There's a lot more to South Florida than South Beach. The Greater Miami metro area is made up of oceanfront cities, urban hubs and villages with loads of charm.
We've showcased 10 of the city's most interesting, diverse and exciting neighborhoods. To give you a glimpse into what it would be like to live there, we've compiled a list of five fun facts about 10 of Miami's legacy and up-and-coming neighborhoods.
If you're looking for an urban neighborhood that's also a hot financial district, you've found it. This is a dense and fast-growing area and for good reason. Brickell gives you downtown proximity to the business hub, sports arena, the Adrienne Arsht Center for the Performing Arts and more. Once the go-to destination for lavish mansions, you'll find office towers, hotels, apartments and condos here today.
The number of residents living between Brickell and Edgewater has soared nearly 40 percent over the last eight years, according to the Miami Herald. Close to 2,800 condominium units will feed the demand. This is especially true at the luxury and ultra-luxury price points.
Regarded as Miami's original neighborhood, Coconut Grove was founded in 1873 by a mix of pioneers, artists, intellectuals and adventurers. It once had a bohemian or hippie cachet that has since segued into upscale and trendy.
Smack in the heart of the city, it hugs the shoreline of Biscayne Bay. The Brickell and The Roads neighborhoods are just north of Coconut Grove. It's also east of Coral Gables. A tropical neighborhood, the streets are lined with lush greenery and oak and banyan trees.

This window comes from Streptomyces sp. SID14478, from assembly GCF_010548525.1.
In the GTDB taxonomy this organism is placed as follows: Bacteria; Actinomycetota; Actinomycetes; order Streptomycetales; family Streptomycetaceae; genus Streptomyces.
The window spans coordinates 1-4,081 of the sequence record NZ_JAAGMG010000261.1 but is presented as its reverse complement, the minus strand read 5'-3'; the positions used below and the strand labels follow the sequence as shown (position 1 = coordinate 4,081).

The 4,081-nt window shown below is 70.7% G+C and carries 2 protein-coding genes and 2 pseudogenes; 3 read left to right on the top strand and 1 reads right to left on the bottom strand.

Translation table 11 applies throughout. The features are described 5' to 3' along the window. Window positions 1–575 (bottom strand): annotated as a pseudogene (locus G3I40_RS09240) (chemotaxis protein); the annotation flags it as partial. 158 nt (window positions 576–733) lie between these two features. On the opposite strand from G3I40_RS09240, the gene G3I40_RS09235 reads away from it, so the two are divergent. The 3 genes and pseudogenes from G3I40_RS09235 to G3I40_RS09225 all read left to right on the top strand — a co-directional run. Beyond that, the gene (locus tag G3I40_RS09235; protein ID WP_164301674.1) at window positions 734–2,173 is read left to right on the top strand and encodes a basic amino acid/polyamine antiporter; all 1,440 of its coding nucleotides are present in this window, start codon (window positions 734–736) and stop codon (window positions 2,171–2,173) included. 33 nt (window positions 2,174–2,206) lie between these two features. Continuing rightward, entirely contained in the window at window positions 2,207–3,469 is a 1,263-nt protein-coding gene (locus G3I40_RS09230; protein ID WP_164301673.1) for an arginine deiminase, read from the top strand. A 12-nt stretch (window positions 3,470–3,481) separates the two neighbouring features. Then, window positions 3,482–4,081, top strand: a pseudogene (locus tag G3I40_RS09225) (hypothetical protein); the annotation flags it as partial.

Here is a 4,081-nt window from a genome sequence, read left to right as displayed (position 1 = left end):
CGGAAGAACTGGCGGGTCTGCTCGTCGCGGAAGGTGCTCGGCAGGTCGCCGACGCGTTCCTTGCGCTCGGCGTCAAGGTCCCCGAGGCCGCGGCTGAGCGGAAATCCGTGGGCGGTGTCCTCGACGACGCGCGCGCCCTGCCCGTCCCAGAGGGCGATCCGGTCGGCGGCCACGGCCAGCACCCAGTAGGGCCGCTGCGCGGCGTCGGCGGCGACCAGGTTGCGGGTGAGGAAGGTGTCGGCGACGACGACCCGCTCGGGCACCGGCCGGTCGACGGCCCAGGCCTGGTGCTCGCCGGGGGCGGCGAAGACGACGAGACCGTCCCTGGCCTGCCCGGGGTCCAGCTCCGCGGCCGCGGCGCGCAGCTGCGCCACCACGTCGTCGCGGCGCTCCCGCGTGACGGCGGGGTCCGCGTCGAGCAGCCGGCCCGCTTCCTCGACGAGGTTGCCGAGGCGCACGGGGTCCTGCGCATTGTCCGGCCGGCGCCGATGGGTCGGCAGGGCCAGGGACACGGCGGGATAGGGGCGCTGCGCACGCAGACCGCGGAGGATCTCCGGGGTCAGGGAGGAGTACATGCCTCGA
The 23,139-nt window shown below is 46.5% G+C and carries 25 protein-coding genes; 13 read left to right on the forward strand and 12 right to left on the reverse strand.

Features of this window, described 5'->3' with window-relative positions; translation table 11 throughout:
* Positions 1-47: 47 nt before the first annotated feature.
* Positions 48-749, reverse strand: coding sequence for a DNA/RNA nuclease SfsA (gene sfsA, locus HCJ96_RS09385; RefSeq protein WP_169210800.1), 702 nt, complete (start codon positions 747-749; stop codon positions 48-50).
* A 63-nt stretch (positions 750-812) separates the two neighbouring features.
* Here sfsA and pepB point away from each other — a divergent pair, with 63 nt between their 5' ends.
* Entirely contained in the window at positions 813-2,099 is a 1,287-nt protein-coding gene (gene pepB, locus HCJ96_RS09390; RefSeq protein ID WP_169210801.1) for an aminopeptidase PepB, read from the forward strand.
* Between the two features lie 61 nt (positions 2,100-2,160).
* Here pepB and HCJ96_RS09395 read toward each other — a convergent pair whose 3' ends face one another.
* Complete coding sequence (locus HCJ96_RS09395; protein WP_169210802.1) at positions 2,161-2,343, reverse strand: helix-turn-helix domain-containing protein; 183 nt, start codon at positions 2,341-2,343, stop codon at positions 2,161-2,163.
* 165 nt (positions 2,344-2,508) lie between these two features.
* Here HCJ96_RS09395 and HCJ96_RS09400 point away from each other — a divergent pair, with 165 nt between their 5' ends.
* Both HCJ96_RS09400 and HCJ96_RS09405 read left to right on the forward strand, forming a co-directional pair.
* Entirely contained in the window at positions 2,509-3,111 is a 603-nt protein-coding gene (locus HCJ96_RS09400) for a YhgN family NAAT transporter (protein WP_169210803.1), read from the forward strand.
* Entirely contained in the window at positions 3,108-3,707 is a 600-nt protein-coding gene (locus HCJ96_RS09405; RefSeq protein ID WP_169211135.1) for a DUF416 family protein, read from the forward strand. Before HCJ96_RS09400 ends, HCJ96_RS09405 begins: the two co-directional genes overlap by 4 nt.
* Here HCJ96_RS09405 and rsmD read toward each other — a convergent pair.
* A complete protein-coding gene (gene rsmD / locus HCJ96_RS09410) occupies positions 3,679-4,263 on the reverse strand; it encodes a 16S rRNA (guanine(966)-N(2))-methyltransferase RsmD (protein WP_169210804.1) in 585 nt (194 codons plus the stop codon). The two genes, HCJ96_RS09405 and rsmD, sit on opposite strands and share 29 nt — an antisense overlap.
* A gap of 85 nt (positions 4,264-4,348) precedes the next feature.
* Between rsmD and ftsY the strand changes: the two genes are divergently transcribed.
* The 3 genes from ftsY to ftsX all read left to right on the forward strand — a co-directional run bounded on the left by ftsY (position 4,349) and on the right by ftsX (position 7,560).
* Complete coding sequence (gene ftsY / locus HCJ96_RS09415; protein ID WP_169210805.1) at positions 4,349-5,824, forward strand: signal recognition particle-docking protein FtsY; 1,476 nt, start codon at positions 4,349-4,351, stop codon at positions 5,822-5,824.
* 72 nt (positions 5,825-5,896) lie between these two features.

Coral Way road defines the Coral Way neighborhood. Founded by George E. Merrick circa 1920, the architecture is reflective of the early 20th Century. There's a mix of Mission Revival style in the older parts of the community. You'll find bungalow homes from the 1920s as well as Art Deco style from the 1930s here.
Today, Coral Way is a heavily trafficked thoroughfares between Coral Gables and Miami. It passes through the City of Miami between SW 37th Avenue and Brickell Avenue.
Located just north of Wynwood, the multifaceted Design District is a tony destination for high-style fashion, art, modern architecture and more. The 18-block neighborhood was once gritty with dilapidated warehouses. Today, it offers an escape from the ordinary and is a hotspot for dining, too. For visitors on getaways and globe-hopping hipsters, the Design District is a must-see.
Developer Craig Robins spearheaded the area's gentrification when he bought many of the run-down buildings in the 1980s and '90s. He originally created a go-to destination for interior and furniture designers to showcase their goods.
Just north of the Design District is the Buena Vista East Historic District. It's a charming neighborhood that dates back to the 1920s. Mediterranean Revival, Craftsman, Mission and Art Deco styles dominate the architecture here.
The epicenter of Miami, Downtown offers a stunning skyline view. With gleaming new skyscrapers, bay views and historic architecture, this is a multifaceted neighborhood hub. It's gone through a number of reincarnations over the years. Today, with a population that's doubled in less than 10 years, it's a bustling tourist destination.
More than the 9-to-5 neighborhood it once was, downtown is the go-to destination for the Port of Miami, the Adrienne Arsht Center and the American Airlines Arena, which is home to the NBA's Miami Heat. The 30-acre Museum Park also provides spectacular views of the bay. Pérez Art Museum Miami's (PAMM) galleries showcase international art of the 20th and 21st centuries and the Phillip and Patricia Frost Museum of Science has a state-of-the-art aquarium and planetarium.